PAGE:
Eating Vegetarian Is Taking Global Warming Personally
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After the tradition of Thanksgiving overindulgence, wouldn't it be nice if we had a good reason other than vanity to start eating healthfully, some other incentive to help us get on a better track in the wellness arena? Luckily, the United Nations just gave us one.
The U.N.'s latest report on global warming has bad news and good news. On the downside, a lot of scary stuff is heading for us at breakneck speed. On the upside, we still have time to do something about it -- and one thing we can all do is actually fun and delicious.
The Intergovernmental Panel on Climate Change, a panel of thousands of the world's top climate scientists, has described the existence of human-caused global warming in its final assessment report as both "unequivocal," and as having "abrupt and irreversible" effects on global climate. Worse still, these effects are coming stronger and faster than expected in the panel's last report just six years ago. Alarmingly, some effects that had been predicted to arrive decades from now are already here.
The report warns that hundreds of millions of people are threatened with starvation, flooding, and weather disasters. Rain-fed crop production will fall by half, a quarter of the world's species will go extinct, and arctic ice will completely disappear during the summer. We will see more deadly heat waves, stronger hurricanes, and island nations completely obliterated from the map by rising sea levels.
And the good news is...?
Fortunately, there's still time to save ourselves -- but not very much time. The U.N. says point blank: "immediate action is vital." According to the report, we have just a few more years left to avoid the worst effects of global warming.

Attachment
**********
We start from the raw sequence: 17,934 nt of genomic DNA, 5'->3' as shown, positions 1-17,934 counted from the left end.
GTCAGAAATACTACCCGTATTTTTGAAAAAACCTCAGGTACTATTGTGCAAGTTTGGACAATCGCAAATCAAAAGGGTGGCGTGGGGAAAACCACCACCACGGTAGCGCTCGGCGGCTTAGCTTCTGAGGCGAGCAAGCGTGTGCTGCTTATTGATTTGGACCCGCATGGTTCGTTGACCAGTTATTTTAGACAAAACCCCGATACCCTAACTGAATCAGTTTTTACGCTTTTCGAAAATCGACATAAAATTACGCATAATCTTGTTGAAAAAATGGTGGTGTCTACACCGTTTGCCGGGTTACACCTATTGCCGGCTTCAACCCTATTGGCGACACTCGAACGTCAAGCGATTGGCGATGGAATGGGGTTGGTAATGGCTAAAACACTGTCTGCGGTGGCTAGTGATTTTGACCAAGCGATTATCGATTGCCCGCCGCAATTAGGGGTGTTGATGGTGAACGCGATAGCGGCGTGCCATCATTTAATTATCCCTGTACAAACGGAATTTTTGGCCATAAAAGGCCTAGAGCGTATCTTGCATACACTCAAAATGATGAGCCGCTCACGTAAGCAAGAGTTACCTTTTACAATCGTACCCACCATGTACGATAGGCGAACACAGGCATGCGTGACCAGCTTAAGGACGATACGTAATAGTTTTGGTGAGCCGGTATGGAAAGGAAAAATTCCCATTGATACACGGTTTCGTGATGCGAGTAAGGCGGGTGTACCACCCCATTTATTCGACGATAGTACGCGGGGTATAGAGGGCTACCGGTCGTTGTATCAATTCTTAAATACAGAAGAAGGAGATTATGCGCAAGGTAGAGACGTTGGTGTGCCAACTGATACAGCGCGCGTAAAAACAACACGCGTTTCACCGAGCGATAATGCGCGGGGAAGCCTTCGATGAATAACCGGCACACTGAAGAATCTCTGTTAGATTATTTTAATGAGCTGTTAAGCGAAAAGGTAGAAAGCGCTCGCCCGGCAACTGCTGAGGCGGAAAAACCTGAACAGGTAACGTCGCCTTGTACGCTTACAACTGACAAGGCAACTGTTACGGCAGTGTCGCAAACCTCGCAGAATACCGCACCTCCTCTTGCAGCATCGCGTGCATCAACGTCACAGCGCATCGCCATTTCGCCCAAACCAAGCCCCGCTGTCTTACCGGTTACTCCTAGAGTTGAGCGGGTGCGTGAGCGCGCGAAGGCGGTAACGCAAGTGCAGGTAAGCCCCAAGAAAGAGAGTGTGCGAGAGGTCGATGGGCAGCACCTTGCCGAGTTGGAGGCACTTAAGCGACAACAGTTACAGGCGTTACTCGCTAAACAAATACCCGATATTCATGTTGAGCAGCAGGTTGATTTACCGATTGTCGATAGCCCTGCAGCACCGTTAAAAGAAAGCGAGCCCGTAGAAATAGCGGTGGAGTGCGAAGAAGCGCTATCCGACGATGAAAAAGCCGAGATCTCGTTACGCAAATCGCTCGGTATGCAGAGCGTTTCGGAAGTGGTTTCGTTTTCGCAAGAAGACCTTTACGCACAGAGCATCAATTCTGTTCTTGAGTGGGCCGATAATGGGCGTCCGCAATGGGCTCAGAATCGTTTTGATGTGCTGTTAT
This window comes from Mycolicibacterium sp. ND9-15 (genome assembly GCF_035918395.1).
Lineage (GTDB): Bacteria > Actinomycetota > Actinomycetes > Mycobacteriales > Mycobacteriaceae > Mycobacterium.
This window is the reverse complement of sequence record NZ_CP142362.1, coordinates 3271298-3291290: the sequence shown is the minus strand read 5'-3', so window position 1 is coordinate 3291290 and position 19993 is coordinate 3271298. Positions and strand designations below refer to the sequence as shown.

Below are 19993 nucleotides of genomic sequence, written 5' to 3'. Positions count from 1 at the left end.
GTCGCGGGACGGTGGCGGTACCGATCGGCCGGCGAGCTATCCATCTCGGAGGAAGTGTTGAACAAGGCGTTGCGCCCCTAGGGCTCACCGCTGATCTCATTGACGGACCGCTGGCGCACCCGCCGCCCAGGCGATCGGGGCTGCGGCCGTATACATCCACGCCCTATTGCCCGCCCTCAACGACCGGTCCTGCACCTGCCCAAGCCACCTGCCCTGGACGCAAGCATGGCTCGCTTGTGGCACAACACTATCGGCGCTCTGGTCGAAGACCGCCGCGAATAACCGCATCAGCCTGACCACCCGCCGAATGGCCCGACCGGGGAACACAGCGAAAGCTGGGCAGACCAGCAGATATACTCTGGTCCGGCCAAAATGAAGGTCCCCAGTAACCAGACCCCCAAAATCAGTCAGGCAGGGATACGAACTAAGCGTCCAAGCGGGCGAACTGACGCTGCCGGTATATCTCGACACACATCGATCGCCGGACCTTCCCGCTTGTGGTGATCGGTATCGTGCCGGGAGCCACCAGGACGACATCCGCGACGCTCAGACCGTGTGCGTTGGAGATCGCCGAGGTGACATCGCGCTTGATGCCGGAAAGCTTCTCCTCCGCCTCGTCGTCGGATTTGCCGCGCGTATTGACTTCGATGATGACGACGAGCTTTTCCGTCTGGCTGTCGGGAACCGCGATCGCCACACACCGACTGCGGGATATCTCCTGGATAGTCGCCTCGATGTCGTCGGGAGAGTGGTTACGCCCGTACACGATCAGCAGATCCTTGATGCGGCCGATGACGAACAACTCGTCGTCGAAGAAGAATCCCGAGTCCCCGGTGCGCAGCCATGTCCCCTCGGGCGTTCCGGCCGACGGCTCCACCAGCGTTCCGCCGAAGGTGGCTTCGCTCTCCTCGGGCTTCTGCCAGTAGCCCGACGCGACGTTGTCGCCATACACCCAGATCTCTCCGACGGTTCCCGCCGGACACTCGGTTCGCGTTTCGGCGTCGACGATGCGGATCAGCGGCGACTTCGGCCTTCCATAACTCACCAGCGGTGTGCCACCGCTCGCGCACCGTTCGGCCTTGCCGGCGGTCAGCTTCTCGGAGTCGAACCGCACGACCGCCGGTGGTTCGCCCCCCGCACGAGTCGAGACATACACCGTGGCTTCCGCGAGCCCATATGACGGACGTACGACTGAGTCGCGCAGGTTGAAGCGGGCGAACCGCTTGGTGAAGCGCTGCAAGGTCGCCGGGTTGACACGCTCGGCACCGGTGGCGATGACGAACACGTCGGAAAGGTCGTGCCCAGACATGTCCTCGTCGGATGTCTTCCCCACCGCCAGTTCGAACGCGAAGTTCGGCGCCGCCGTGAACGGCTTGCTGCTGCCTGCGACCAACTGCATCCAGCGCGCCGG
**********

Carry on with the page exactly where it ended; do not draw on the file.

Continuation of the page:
A problem of such scale will require governments, industries, and private citizens to work together to address what many believe to be the greatest challenge of our time. As with most solutions, the approach must be varied and come from all angles to really make the kind of quantum difference that is necessary. Here's but one -- albeit one of the most powerful -- way to add to the momentum of a turnaround: eat a plant based diet. Give up eating animals and go vegetarian. Seriously.
A U.N. report from just this past November found that a full 18 percent of global warming emissions come from raising chickens, turkeys, pigs, and other animals for food. That's about 40 percent more than all the cars, trucks, airplanes, and all other forms of transport combined (13 percent). It's also more than all the homes and offices in the world put together (8 percent).
So, one of the simplest and most elemental (and most delicious) things you can do to decrease your carbon footprint is to choose a veggie burger over a hamburger, "un-chicken" patties (try Garden Protein, the new and much talked about faux chicken/turkey) over actual chicken, or some grilled Portobello mushrooms with marinated tofu (I swear it's really good!). Order the vegetarian option whenever you go out to a restaurant -- and ask everywhere you go that they expand the vegetarian section on their menu, since it's good for owners of restaurants, hotels, airlines, etc. to know that there is consumer interest for tasty plant-based entrees.
I'm all for participating in the myriad things we can do to assist turning back the tide on human-made global warming: writing to a corporation about being environmentally responsible, turning off unnecessary lights and keeping the heat or a.c. on "low", voting for the politicians who will lead us into cleaner living, and driving a smaller more fuel efficient car. But on an ongoing more fundamental level, we can make a huge shift by simply eating differently. Being vegetarian is being green.
Eating a plant-based diet isn't just kind to animals and good for your health (and waistline!), it is also the single most effective thing you can do to reduce your carbon footprint.
We can each think creatively about how to use our roles in our families, jobs, and social circles, and join as part of the solution to this serious global threat.
With so much at stake, it's the least we can do. After all, the U.N. says there's still time if we act now. Surely that's something to be thankful for.